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Construction Companies Lead Growth Among Private Companies

June 26, 2014, 06:45 AM
Filed Under: Economic Commentary

According to the latest quarterly analysis of private-company financial statements by Sageworks, U.S. businesses are growing sales and expanding profit margins at a healthy and consistent pace over the last year. Strength in construction has contributed to overall private-company results, but a few key sectors, like the manufacturing and transportation industries, are seeing slower growth than previous periods. Sales for private companies on average are increasing at an annual rate of 8 percent as of June. The average privately held company is also making more than 7 cents of profit for each dollar in sales (a 7.2 percent net profit margin). 
Despite warning signs from the Census Bureau that the post-2009 housing boom and recovery may be slowing, privately held construction companies continue to grow sales at a double digit pace, even increasing their rate of growth in the most recent period.  Net margins for these companies continue to climb, currently sitting at a five year high of 5.1 percent.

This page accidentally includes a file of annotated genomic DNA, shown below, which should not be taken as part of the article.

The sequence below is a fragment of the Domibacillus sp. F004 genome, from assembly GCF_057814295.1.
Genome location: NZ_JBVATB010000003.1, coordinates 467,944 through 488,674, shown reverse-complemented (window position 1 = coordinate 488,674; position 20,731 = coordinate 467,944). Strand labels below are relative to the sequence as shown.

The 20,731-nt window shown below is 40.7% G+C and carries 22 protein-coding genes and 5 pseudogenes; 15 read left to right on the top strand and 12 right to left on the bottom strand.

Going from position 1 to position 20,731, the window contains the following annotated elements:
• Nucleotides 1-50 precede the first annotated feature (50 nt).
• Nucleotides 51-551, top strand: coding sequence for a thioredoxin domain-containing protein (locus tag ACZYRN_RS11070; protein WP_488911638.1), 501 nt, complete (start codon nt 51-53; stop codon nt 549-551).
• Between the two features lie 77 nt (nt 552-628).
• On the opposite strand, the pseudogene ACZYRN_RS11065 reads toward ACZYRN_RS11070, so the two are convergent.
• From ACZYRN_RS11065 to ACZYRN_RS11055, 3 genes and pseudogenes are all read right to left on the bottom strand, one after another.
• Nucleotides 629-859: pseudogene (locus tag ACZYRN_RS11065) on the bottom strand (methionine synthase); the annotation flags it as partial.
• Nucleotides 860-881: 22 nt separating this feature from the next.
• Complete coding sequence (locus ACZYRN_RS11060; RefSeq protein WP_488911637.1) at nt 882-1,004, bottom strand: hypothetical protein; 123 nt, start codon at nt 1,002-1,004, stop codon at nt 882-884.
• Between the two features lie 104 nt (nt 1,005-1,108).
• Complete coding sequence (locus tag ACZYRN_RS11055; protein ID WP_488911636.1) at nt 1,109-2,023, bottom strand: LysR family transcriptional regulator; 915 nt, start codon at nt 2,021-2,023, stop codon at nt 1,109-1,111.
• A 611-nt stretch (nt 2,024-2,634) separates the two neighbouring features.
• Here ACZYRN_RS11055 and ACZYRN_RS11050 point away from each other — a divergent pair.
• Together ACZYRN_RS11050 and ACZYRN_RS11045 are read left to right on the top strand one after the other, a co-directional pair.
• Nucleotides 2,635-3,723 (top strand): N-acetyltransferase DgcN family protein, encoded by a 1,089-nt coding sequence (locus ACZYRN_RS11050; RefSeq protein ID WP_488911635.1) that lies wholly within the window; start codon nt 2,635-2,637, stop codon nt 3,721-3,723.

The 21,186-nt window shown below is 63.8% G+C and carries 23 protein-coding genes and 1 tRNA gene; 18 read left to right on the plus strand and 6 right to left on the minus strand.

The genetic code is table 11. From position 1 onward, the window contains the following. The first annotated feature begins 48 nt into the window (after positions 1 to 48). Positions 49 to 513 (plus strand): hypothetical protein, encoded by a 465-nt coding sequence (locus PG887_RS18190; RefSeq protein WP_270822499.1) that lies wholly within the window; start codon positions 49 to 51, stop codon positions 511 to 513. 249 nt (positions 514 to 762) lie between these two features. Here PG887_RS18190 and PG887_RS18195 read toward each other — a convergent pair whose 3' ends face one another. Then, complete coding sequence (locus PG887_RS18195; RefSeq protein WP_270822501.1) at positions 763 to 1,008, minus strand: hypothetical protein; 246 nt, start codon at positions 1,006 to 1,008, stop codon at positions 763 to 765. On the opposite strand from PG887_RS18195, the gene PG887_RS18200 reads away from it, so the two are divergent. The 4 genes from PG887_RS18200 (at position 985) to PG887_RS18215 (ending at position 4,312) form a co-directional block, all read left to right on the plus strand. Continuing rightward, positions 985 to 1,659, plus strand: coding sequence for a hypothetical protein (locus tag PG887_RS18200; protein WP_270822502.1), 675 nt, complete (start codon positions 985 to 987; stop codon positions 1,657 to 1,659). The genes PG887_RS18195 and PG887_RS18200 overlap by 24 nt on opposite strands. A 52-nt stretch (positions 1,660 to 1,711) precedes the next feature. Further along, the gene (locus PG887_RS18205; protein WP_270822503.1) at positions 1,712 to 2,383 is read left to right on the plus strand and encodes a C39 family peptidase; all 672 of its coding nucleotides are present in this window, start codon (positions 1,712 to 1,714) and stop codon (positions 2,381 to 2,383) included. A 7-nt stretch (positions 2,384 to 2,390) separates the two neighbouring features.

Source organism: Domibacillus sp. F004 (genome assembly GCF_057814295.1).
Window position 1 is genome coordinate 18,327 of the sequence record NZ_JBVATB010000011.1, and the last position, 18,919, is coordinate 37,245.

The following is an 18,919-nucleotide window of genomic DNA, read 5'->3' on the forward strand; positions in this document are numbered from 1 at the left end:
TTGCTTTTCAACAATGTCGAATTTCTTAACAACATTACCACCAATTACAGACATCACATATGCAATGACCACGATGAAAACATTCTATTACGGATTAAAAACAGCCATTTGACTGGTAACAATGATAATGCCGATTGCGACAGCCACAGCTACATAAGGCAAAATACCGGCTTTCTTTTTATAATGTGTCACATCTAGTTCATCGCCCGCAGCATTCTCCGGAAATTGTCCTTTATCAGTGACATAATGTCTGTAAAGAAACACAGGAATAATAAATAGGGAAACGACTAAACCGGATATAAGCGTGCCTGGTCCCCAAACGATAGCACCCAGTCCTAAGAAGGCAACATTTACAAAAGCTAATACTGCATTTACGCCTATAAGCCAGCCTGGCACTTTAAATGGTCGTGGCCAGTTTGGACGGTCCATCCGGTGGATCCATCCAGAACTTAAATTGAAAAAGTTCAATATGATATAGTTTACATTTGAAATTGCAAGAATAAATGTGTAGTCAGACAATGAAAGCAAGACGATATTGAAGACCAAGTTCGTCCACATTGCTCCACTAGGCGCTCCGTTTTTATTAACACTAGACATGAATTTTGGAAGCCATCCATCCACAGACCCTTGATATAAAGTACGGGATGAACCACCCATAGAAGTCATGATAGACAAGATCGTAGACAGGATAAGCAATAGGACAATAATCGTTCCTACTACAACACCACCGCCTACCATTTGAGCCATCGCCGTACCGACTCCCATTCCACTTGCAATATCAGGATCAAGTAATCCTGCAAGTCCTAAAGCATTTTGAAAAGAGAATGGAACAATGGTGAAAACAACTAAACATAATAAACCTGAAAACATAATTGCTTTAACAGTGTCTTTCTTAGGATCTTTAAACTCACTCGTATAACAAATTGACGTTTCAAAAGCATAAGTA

The manufacturing sector, badly bruised by the recession, has recovered significantly over the past five years. According to figures from the White House, output for manufacturing companies has climbed 30 percent since the end of the recession.  Privately held manufacturing companies in particular have recovered with a great deal of strength since the recession: At this point two years ago, these companies were outpacing a very robust private-company average sales growth rate of nearly 10 percent by growing sales at a rate of 14 percent.  Two years later, they’re growing sales at a rate half the size. 
As the President indicated earlier this month with his promise to allocate several billion dollars in manufacturing equipment for U.S. businesses, manufacturing remains a key indicator and crucial part of the economy’s continued expansion. “Hopefully,” says Sageworks Chairman Brian Hamilton, “the slowdown in sales we’re seeing for manufacturing is a minor blip and not an indication of broader softness in the economy.” 
More than 93 percent of companies within the trucking industry have 20 or less trucks, according to the American Trucking Associations. “This is an industry composed, for the most part, of privately held players,” explains Abbas. “These are not huge organizations individually, but together they play a large role in the industry.” In an analysis of the financial statements of these private trucking companies, Sageworks found that the average growth rate for trucking companies is 7.7 percent. While that’s a solid growth rate, it’s significantly lower than the 14 percent growth these companies were seeing two years ago. “It makes sense that the trucking industry is seeing its growth rate slide, when you look at what’s going on in manufacturing,” said Abbas. “If fewer orders are being placed from manufacturers, trucking companies will not be increasing the amount of business at the same rate as they were in 2012.”   
The full report can be found in it's entirety here.

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